Eddie Osei-Nketia's rugby desires strengthened after discovering 'brotherhood' at recent sevens camp

Top Kiwi sprint prodigy Eddie Osei-Nketia is going from strength-to-strength on the track but the 18-year-old admits the thought of playing a team sport, such as rugby, still piques his interest.

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The 18-year-old today confirmed he will race for NZ at next month’s Oceania Championships in Townsville. Source: 1 NEWS

Osei-Nketia collected gold at this year's New Zealand Secondary Schools Athletic Championships on Sunday when he won the senior boys 100m final in 10.97 seconds.

The title came after already being crowned the senior men's champion in both New Zealand and Australia earlier this year.

In between those wins though, Osei-Nketia joined a New Zealand Rugby training camp for potential sevens players in Auckland last month and the sprinter said the brotherhood and team environment he experienced there left a lasting impression on him.

"The one thing I enjoy about sevens is that it is a team effort, not like you are all by yourself," Osei-Nketia told Radio New Zealand.

"You are socialising with people, meeting different people each time and learning new characters of each player."

Nketia told 1 NEWS earlier this year shortly after committing to representing New Zealand on the track the thought of one day swapping the black singlet for the black jersey played a role in his decision.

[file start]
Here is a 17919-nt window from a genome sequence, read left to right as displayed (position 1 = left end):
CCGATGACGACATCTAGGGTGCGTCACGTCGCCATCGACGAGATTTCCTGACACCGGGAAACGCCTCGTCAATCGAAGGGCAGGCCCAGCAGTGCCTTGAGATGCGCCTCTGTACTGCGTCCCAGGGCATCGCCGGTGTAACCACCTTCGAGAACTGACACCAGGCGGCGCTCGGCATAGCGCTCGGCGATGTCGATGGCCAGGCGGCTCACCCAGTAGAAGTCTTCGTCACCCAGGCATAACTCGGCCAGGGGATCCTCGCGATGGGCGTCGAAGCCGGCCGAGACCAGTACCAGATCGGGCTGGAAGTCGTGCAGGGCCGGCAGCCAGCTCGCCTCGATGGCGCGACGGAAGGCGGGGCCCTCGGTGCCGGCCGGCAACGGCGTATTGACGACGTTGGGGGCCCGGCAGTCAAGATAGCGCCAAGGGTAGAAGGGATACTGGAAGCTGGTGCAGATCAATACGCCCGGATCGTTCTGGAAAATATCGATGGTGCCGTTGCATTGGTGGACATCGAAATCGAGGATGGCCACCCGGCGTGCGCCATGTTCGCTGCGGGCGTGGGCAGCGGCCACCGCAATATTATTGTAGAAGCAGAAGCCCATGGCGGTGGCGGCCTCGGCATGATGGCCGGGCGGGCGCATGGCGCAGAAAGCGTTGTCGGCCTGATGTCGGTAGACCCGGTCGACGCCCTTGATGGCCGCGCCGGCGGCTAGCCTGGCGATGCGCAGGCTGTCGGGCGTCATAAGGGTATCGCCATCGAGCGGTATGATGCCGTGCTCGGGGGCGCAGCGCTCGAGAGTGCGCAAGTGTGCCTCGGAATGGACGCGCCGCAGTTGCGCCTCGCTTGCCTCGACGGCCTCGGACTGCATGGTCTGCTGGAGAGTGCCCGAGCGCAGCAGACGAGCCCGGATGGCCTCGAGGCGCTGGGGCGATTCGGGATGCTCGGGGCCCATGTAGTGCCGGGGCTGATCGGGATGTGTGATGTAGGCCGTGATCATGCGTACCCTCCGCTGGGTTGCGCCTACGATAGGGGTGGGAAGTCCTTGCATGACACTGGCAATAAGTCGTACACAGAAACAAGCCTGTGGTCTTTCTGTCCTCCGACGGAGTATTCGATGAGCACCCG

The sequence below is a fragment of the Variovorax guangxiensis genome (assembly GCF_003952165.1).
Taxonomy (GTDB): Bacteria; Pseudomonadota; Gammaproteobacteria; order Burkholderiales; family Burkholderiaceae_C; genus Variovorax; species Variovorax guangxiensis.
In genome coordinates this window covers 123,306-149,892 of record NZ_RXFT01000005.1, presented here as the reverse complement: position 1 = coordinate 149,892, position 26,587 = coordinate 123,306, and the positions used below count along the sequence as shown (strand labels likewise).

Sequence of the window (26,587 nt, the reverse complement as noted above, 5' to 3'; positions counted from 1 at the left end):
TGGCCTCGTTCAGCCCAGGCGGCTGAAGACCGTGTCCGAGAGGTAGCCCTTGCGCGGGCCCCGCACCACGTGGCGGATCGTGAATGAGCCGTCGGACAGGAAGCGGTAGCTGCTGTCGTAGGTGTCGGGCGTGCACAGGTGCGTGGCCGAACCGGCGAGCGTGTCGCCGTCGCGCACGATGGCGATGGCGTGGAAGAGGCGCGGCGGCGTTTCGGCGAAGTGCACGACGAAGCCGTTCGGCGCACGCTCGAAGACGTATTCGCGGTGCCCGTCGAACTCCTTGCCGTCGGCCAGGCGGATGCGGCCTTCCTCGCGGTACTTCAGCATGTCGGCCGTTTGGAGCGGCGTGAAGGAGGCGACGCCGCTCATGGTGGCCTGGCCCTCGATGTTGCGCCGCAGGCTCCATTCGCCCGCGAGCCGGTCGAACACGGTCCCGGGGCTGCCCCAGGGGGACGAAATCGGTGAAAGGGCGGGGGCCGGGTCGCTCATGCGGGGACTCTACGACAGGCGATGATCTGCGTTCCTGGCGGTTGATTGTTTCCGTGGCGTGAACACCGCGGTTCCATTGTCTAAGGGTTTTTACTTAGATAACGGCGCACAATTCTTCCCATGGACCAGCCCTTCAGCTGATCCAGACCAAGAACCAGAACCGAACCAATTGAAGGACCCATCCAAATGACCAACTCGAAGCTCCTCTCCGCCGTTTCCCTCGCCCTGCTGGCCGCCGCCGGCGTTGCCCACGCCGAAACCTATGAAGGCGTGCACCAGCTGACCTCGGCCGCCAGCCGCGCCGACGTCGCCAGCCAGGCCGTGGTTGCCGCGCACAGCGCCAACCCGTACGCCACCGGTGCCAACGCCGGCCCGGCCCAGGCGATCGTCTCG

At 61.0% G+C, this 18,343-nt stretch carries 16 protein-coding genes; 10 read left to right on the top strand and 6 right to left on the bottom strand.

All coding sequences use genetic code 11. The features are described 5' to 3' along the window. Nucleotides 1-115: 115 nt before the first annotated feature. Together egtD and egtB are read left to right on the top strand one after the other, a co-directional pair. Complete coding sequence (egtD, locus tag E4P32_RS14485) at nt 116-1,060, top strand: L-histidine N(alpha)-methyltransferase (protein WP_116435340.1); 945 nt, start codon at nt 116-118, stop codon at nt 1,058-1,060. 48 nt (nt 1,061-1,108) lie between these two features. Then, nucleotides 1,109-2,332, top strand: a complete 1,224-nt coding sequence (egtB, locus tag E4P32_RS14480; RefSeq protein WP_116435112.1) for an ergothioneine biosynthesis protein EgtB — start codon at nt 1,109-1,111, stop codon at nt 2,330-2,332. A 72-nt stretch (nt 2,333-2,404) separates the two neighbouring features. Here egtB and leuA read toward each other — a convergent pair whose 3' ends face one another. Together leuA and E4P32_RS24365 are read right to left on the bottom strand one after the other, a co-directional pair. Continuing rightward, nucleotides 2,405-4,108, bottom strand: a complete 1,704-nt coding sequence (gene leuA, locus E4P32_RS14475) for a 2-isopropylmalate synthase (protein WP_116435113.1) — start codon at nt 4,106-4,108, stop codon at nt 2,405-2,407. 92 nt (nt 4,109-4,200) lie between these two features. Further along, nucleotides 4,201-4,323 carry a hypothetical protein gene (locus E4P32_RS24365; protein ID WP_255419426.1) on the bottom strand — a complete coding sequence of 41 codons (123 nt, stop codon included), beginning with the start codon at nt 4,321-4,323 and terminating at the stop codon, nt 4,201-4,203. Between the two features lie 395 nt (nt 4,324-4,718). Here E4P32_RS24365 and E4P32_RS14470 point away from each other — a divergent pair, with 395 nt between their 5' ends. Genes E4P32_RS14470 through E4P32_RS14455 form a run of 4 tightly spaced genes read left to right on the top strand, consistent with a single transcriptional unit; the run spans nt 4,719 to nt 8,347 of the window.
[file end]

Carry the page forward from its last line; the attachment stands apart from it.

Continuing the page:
"Since the day I was born in New Zealand, I always knew that hopefully one day I would represent in the black singlet or the black jersey," he said.

"I want to play for the All Blacks."

While Osei-Nketia is solely focused on the track for next year's Olympics in Tokyo, he said last month he will consider trying to represent New Zealand both in the 100m and rugby sevens at the 2024 Olympics.

But before all that though, there's a little bit of family rivalry he wants to cross off his list - his dad's New Zealand 100m record.

Father Gus Nketia sprinted for New Zealand in the 1990s having previously competed for Ghana and his national record 10.11 seconds still stands today - his son's best time is 10.19.

"That record will be 26 years-old next year and that record needs to go," Osei-Nketia told RNZ.